immuno-PET; PET imaging; Zirconium-89; radiometal chelators; cancer diagnosis
Brandt Marie, Cardinale Jens, Aulsebrook Margaret L., Gasser Gilles, Mindt Thomas L. (2018), An Overview of PET Radiochemistry, Part 2: Radiometals, in Journal of Nuclear Medicine
, 59(10), 1500-1506.
Briand Manon, Aulsebrook Margaret L., Mindt Thomas L., Gasser Gilles (2017), A solid phase-assisted approach for the facile synthesis of a highly water-soluble zirconium-89 chelator for radiopharmaceutical development, in Dalton Transactions
, 46(47), 16387-16389.
Danielle Vugts, Chris Klaver, Claudia Sewing, Alex Poot, Kevin Adamzek, Sereina Huegli, Cristina Mari, Gerard Visser, Ibai Valverde, Gilles Gasser, Thomas Mindt, Guus van Dongen (2017), Comparison of the octadentate bifunctional chelator DFO*-pPhe-NCS and the clinically used hexadentate bifunctional chelator DFO-pPhe-NCS for 89Zr-immuno-PET, in Eur. J. Nucl. Med. Mol. Imaging
, 44, 286-295.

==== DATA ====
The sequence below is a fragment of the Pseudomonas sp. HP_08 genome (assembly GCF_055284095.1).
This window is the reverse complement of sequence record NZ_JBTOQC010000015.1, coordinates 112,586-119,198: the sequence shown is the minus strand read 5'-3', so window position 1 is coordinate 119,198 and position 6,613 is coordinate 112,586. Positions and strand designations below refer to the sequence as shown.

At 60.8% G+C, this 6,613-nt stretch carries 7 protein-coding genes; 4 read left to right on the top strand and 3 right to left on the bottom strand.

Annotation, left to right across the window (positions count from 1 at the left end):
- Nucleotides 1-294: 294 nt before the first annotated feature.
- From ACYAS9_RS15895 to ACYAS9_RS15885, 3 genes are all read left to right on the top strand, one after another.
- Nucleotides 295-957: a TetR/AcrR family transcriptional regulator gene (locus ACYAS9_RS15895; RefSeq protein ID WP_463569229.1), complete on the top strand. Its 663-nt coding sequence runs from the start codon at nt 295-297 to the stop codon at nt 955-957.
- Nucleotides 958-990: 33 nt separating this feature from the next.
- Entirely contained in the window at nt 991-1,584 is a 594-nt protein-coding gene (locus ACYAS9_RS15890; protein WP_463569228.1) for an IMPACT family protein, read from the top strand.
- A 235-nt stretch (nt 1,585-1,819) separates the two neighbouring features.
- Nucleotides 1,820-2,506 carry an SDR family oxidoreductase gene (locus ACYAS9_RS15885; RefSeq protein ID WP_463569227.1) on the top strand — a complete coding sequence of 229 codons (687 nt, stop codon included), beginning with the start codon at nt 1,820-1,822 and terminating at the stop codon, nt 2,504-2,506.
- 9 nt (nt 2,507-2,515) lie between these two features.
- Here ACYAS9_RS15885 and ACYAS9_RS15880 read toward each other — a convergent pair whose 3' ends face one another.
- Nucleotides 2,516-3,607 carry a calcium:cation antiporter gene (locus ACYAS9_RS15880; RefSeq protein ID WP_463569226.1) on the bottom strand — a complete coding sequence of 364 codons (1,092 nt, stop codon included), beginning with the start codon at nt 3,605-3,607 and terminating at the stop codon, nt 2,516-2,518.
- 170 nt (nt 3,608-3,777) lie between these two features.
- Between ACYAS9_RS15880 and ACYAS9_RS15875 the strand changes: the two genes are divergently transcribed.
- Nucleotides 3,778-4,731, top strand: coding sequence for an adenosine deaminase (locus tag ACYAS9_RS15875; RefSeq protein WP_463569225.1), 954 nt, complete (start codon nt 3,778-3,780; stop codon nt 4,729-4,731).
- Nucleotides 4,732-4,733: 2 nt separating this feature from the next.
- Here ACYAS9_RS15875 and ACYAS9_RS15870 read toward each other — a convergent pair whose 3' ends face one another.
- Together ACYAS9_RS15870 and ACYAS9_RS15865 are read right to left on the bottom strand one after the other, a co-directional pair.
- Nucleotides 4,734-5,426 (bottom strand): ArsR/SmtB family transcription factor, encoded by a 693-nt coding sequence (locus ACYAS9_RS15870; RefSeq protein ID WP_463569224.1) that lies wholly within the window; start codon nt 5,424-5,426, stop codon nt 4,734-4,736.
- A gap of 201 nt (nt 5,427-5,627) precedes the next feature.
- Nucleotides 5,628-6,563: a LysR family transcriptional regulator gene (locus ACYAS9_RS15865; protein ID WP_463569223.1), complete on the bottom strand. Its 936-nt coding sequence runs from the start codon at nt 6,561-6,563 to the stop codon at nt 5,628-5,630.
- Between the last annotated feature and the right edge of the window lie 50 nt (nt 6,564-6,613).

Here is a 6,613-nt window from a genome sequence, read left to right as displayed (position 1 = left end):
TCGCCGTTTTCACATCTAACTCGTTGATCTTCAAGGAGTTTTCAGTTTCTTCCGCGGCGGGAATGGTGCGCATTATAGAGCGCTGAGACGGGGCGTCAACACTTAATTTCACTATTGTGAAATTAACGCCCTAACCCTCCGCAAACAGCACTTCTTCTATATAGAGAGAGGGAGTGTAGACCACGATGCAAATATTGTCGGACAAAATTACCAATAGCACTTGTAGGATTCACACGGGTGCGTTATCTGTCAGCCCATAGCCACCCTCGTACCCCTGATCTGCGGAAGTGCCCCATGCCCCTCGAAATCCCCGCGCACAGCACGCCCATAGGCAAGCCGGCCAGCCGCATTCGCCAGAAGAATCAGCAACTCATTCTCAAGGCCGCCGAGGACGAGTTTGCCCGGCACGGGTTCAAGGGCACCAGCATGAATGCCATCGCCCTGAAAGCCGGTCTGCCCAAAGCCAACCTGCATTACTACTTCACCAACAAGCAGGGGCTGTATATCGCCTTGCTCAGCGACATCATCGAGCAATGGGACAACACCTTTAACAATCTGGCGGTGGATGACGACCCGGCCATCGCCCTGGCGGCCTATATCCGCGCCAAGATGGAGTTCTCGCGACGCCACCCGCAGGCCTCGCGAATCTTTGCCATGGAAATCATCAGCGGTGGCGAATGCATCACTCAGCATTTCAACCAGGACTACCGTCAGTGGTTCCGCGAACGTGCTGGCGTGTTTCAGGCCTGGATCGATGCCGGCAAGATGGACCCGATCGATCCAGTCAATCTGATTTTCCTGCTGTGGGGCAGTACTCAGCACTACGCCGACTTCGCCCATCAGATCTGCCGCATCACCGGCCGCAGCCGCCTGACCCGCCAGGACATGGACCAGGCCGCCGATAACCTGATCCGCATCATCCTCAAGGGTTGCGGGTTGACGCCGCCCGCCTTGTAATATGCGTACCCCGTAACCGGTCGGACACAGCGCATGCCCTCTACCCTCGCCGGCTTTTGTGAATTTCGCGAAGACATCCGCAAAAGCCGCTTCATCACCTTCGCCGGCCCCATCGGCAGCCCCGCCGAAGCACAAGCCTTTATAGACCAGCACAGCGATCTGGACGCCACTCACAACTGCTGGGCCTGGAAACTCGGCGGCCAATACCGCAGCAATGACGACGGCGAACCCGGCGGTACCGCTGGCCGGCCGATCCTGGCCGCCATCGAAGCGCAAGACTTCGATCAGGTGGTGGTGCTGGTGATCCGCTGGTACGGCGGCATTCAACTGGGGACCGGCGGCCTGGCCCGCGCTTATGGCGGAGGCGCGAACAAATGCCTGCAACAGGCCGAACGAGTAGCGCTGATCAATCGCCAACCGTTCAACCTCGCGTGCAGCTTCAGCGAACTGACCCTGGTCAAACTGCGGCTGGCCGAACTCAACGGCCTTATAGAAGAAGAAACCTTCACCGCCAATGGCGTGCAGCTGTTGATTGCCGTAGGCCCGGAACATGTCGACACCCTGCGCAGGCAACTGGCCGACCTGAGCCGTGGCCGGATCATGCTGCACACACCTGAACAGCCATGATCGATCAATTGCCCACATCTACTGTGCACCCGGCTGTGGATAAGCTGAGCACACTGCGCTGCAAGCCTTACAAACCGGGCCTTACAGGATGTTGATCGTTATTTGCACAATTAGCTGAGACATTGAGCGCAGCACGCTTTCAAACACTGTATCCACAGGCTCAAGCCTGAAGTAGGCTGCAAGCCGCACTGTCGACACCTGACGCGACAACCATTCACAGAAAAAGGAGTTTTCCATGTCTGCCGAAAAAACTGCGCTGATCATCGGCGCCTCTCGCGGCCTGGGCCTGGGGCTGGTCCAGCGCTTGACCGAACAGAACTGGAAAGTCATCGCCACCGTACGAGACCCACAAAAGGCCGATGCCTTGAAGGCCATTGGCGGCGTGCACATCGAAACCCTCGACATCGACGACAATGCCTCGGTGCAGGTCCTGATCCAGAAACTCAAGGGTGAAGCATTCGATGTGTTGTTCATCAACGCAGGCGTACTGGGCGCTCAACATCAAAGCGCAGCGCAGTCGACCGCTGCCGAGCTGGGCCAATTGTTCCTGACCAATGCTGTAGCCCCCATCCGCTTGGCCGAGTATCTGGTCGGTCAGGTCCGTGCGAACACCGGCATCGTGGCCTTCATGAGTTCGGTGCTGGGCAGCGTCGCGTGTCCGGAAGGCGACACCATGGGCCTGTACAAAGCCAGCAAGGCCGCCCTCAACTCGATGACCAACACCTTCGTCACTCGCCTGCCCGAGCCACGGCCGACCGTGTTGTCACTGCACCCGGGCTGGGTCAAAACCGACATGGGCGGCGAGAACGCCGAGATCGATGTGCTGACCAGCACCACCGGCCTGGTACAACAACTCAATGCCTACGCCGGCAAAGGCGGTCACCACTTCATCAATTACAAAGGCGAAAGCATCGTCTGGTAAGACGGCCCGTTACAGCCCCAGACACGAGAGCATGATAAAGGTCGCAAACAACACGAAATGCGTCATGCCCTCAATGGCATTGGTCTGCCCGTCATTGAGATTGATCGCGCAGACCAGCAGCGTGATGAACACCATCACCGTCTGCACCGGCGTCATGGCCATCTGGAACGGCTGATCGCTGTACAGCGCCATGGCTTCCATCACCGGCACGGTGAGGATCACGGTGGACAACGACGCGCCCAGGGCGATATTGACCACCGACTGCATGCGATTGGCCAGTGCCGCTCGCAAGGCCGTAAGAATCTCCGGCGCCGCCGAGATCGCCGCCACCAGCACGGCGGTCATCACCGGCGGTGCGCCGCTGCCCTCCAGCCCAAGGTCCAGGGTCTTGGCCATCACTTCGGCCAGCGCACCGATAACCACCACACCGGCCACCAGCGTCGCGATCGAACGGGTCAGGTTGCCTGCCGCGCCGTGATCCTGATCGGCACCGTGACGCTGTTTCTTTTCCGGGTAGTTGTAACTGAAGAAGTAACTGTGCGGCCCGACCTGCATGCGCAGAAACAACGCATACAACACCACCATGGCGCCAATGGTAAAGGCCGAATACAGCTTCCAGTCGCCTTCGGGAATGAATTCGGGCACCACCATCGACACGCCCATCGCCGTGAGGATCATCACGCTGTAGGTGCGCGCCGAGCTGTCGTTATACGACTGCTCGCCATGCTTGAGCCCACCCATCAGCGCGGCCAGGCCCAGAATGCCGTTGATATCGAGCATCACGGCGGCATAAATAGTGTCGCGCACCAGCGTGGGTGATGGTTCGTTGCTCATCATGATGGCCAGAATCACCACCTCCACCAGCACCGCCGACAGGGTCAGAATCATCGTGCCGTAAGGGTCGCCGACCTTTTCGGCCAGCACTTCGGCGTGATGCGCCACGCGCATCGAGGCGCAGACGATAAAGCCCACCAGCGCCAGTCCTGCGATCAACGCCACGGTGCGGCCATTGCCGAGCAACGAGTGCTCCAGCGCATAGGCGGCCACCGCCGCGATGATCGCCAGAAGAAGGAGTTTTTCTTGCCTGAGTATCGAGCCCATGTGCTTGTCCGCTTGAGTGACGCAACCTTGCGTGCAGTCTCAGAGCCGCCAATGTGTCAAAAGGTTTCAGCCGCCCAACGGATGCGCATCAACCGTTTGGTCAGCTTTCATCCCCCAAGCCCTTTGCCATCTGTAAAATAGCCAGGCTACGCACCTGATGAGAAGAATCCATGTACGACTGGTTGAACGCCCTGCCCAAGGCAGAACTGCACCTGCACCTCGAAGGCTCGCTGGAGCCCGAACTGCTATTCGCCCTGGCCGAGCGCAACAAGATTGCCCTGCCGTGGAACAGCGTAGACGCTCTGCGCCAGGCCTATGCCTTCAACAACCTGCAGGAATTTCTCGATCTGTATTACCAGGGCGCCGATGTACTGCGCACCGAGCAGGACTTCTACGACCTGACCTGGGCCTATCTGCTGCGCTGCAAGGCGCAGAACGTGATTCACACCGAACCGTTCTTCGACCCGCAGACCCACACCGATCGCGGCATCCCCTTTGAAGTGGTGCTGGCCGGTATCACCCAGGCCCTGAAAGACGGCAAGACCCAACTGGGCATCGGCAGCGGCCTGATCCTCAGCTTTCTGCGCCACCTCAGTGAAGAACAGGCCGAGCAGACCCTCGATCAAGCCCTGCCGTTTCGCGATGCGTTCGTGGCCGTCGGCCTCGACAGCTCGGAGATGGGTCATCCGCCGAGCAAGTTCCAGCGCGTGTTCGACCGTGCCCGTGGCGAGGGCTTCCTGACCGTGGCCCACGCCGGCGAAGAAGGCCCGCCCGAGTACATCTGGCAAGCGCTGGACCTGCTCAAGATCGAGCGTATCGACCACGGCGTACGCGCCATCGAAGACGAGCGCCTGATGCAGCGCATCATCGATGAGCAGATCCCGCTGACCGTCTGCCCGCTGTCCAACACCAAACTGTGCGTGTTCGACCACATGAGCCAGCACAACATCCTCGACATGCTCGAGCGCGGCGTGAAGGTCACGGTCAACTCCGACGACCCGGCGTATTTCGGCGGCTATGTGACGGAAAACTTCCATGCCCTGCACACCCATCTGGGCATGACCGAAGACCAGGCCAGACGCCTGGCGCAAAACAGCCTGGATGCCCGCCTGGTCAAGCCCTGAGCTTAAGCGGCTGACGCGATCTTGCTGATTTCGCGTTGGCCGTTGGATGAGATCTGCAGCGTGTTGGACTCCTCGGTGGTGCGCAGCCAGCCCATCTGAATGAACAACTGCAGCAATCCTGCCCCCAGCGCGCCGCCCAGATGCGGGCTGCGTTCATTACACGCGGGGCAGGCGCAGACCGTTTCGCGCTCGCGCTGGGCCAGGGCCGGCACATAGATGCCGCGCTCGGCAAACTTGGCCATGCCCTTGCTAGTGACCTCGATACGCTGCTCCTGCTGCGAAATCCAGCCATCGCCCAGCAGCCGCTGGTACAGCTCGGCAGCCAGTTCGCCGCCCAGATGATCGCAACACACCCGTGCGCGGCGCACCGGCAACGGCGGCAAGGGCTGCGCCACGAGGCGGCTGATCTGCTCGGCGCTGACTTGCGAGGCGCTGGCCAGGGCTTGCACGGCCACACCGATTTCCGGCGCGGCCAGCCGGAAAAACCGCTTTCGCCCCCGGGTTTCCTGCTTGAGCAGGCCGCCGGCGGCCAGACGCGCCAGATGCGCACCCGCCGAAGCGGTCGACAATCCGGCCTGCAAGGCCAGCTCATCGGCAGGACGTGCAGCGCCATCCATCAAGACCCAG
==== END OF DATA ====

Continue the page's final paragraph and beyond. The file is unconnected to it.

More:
Background: The radionuclide Zirconium-89 (89Zr) is an emerging new metallic radionuclide with promising characteristics for application in high resolution PET (positron emission tomography) diagnosis in the field of nuclear medicine. The physical half-life of 89Zr (t½ = 78.4 h) matches well the biological half-life of antibodies (Abs) and thus, their combination in immuno-PET agents shows great promise because optimal tumour to non-tumour ratios important for imaging at late time points can be achieved. Several preclinical studies and clinical trials have demonstrated the potential of 89Zr-based radiopharmaceuticals, in particular 89Zr-labeled Abs. A major limitation of the use of 89Zr for immuno-PET imaging is the lack of appropriate methods for the stable chelation of the 89Zr radionuclide. To date, the 89Zr labelling of Abs is obtained exclusively through derivatives of desferrioxamine (DFO). The use of DFO as a chelator is very attractive since it has been safely used in the clinic for many years for the treatment of acute iron poisoning. However, the production of 89Zr-DFO coupled antibodies is quite challenging and there is evidence that some 89Zr is released from the chelator in vivo and taken up in the bones of mice. The potential release of radioactive 89Zr in vivo and accumulation in radiation sensitive bones is a safety concern and the search for better chelators for zirconium is therefore highly desirable. Our groups and others are currently investigating more stable alternatives to DFO.Working hypothesis: We hypothesize (or have partly already shown - see preliminary results) that complexes of 89Zr with octadentate chelator systems comprising four hydroxamate units will exhibit improved properties for biological applications in comparison the analogous desferrioxamine (DFO), a currently used hexadentate chelating system. Application of the new chelators in 89Zr immuno-PET in vivo will significantly reduce unspecific uptake of radioactivity in radiation sensitive bones as the result of the improved stability of the 89Zr complexes which prevents the release of the radiometal from the chelate. By preventing/reducing unnecessary radiation burden to patients, the novel PET agents will display an improved safety profile for clinical applications. Specific aims: We will synthesize a series of novel, linear and/or cyclic octadentate bifunctional chelating agents for conjugation to molecules of biological importance (e.g., antibodies, peptides) and radiolabeling of the conjugates with the PET isotope 89Zr. The physico-chemical properties of radioconjugates will be investigated in vitro and in vivo in direct comparison with analogous conjugates that are derivatized with the currently common DFO ligand system.Objectives: The overall objective of this research proposal is to provide the communities involved in radio-pharmaceutical and nuclear medicinal research with new bifunctional chelating agents (BFCA) for the development of PET radiodiagnostics with improved properties. Subproject A: Guided by DFT calculations, novel octadentate, linear and cyclic BFCA comprising four hydroxamate functionalities will be synthesized. In addition, the chelators will be modified with polar moieties (e.g., short ethylene glycol units) to improve solubility. Complex formation with non-radioactive metals (e.g., natZr, natGa) will be studied. Subproject B: The novel BFCA will be conjugated to an Ab (e.g., Herceptin) and peptides (e,g,, bombesin) and radiolabeling of the conjugates will be investigated with different radiometals (e.g., 89Zr, 68Ga). Radiolabeling kinetics and stability of the radioactive conjugates will be studied. The radioconjugates will be tested in vitro and in vivo to evaluate their biological properties (e.g., tumour targeting capabilities and pharmacokinetics). Expected value of the proposed projects: The proposed research will provide an additional dynamic impulse towards the development of new and effective radiodiagnostics useful in nuclear medicine. Significant resonance from different research areas related to molecular imaging is expected, both from academia and the pharmaceutical industry.